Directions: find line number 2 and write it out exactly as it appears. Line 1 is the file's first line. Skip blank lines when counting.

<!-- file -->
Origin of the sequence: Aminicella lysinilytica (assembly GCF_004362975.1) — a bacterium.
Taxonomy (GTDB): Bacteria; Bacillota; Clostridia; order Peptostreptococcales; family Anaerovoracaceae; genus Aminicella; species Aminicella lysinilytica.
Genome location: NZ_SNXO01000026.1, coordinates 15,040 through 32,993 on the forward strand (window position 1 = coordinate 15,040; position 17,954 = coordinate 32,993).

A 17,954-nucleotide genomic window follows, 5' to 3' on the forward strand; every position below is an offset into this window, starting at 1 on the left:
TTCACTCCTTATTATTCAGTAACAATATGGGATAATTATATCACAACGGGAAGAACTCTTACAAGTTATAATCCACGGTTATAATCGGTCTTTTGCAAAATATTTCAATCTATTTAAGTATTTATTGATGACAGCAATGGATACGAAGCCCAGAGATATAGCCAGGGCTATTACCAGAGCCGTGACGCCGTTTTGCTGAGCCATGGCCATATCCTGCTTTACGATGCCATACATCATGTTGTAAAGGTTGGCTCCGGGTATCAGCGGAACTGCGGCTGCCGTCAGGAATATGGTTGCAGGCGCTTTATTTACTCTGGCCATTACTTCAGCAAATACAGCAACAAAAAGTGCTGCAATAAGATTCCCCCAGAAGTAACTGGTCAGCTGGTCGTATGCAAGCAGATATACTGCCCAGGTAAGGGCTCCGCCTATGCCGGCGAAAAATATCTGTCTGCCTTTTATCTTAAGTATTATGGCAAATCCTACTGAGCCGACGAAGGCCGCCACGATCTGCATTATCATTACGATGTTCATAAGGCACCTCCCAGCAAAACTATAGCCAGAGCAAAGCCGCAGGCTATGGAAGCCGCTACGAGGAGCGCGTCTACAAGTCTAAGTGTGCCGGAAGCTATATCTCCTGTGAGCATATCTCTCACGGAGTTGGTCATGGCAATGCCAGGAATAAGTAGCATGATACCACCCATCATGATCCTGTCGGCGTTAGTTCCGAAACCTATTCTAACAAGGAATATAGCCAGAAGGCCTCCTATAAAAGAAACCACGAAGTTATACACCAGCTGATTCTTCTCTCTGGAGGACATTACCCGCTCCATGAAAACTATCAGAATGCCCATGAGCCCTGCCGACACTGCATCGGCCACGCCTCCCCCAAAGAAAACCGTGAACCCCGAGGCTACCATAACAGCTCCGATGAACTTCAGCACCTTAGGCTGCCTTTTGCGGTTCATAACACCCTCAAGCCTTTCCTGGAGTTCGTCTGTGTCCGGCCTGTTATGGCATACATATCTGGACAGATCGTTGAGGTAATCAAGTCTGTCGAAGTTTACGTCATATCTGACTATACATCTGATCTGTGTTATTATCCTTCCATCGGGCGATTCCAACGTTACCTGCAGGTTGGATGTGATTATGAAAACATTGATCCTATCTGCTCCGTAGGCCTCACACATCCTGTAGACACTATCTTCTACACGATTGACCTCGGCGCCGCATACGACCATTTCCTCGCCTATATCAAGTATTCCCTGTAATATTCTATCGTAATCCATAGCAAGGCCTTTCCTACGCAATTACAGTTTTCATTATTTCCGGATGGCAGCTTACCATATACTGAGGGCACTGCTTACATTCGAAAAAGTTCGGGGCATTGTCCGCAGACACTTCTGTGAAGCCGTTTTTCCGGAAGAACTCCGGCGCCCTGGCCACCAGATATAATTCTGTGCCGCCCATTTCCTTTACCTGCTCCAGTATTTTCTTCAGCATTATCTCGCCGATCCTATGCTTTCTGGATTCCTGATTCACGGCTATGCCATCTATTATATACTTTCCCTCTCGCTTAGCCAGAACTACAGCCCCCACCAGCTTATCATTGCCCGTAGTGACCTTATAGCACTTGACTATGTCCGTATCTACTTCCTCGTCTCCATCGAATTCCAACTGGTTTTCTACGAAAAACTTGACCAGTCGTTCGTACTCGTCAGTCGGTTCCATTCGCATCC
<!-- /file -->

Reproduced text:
Taxonomy (GTDB): Bacteria; Bacillota; Clostridia; order Peptostreptococcales; family Anaerovoracaceae; genus Aminicella; species Aminicella lysinilytica.